There are three ways a contract can be breached, warranting a civil lawsuit in Wisconsin. These are:
- Failing to perform a task specified in the contract.
- Making it impossible for the other party to perform a task stipulated in the contract.
- Communicating an intent to not perform a task in the contract.
While these three criteria may seem clear cut, proving that one or more of them has been met is not always so easy.
Establishing the Claim
To claim a breach of contract, the burden falls on the plaintiff (the person who commences the lawsuit), who must prove that:
- An enforceable contract exists,
- The defendant caused a material or fundamental breach, and
- The plaintiff suffered damages as a result of the breach.
Demonstrating the Existence of a Contract
To show that a breach of contract has occurred in Wisconsin, a valid contract must have been in place. The contract can be written or oral, as both can be legally enforced. What matters is the ability to prove the contract included the following three components:
- Offer – There had to be a discussion and agreement to provide goods or services in return for monetary payment, or material goods, or something else of value. This must show the intention of both parties to enter into the contract.
- Acceptance – There must have been an agreement regarding the terms of the contract. This can be easier to prove if a written agreement was made where the terms of the contract are documented.
- Consideration – All parties to a contract must have something to gain from the agreement; an agreement where only one party benefits is considered a gift by the courts.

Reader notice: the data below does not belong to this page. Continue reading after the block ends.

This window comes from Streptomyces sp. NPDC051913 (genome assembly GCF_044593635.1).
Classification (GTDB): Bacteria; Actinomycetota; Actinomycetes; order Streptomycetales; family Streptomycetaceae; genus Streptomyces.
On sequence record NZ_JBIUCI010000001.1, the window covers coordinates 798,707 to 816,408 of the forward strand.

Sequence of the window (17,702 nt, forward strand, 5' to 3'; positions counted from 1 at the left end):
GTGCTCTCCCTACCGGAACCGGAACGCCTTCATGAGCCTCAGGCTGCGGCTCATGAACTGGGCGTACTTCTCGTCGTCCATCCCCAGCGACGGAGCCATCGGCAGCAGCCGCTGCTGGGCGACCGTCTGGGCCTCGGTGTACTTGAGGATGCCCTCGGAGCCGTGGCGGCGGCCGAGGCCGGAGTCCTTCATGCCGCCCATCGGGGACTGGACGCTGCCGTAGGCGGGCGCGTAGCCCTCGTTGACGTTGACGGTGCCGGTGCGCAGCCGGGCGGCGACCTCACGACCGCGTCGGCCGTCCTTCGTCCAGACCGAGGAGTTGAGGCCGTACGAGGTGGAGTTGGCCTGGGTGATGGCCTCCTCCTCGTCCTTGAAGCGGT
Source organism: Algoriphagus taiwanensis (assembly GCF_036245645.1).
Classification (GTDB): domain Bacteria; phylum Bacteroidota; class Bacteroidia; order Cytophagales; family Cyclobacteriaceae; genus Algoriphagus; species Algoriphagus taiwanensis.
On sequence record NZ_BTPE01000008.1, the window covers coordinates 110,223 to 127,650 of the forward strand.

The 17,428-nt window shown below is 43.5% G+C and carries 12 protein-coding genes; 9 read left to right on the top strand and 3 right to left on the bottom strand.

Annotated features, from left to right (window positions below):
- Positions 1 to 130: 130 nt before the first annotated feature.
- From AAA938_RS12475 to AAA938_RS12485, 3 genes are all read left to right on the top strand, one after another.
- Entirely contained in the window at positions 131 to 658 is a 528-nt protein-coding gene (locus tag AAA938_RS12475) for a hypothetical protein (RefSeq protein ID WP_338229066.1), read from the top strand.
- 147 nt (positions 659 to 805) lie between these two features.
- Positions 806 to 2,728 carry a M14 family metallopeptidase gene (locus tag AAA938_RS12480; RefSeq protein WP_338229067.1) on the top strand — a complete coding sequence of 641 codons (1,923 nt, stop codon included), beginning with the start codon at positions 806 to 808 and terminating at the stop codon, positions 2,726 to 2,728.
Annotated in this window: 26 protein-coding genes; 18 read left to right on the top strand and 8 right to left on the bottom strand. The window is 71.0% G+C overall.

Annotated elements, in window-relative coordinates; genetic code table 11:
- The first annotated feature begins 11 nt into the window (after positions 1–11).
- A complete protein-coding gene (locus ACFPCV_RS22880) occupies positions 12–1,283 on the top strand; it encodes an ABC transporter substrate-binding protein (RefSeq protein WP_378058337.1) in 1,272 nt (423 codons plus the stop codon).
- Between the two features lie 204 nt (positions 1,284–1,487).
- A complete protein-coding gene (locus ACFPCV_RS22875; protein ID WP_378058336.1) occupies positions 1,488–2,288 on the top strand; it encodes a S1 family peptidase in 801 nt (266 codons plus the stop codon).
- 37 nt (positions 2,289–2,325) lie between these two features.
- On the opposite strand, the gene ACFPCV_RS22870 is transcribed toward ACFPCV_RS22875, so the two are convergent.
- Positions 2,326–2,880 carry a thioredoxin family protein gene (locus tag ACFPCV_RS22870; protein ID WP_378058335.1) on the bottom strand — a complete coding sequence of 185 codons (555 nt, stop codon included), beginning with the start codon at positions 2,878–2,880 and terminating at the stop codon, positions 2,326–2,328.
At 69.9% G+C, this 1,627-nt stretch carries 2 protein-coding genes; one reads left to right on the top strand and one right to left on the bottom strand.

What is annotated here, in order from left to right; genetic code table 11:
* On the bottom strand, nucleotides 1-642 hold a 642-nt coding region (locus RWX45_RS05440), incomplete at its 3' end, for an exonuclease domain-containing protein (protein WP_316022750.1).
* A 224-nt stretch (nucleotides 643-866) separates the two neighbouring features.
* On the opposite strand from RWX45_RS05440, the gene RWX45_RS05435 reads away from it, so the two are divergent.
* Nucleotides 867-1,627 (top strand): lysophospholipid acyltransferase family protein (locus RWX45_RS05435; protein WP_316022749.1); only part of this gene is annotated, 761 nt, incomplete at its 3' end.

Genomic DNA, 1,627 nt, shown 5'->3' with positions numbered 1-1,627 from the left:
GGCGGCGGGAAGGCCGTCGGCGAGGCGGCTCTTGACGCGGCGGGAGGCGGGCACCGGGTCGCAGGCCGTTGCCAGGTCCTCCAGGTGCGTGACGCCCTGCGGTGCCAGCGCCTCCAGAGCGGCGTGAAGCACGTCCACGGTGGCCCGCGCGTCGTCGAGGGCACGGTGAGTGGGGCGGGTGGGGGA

In addition, the parties must enter into an agreement before the exchange of goods, money, or services takes place.
Breach of a Contract’s Terms
A breach of contract may occur if any of the terms of a contract are broken. However, from a court’s point of view, a breach of contract must result in a loss. The breach must (1) reduce the value of the contract, making it a “material breach;” or (2) alter the outcome of the agreement to such an extent that one party would have the right to terminate the contract, which is considered a “fundamental breach.”
A breach of contract claim must show a party suffered damages or losses because of the breach. This loss can include money, time, opportunity, or an array of other losses. The monetary damages that individuals can recover in such cases is usually the amount that would be required to “make them whole,” i.e., return them to the position they were in prior to entering the agreement. These damages can be money—the actual value of the goods or the services that were to be performed—or the requirement for a specific action to be taken.
While relatively rare, if a party can prove the breach was done intentionally with the intent to mislead or defraud, punitive damages may be awarded in the form of additional money. Meanwhile, nearly all courts will order the individual(s) found in breach of the contract to pay all the legal fees and related expenses on both sides.
Contact Our Milwaukee Civil Litigation Attorneys
When individuals or organizations enter into a contract, whether verbal or written, all parties involved are expected to uphold their end of the agreement. When such a contract is broken, there can be monetary losses and a host of other damages for which compensation is warranted. If you need to address contract-related issues, contact our Milwaukee, WI breach of contract lawyers today at 414-271-1440.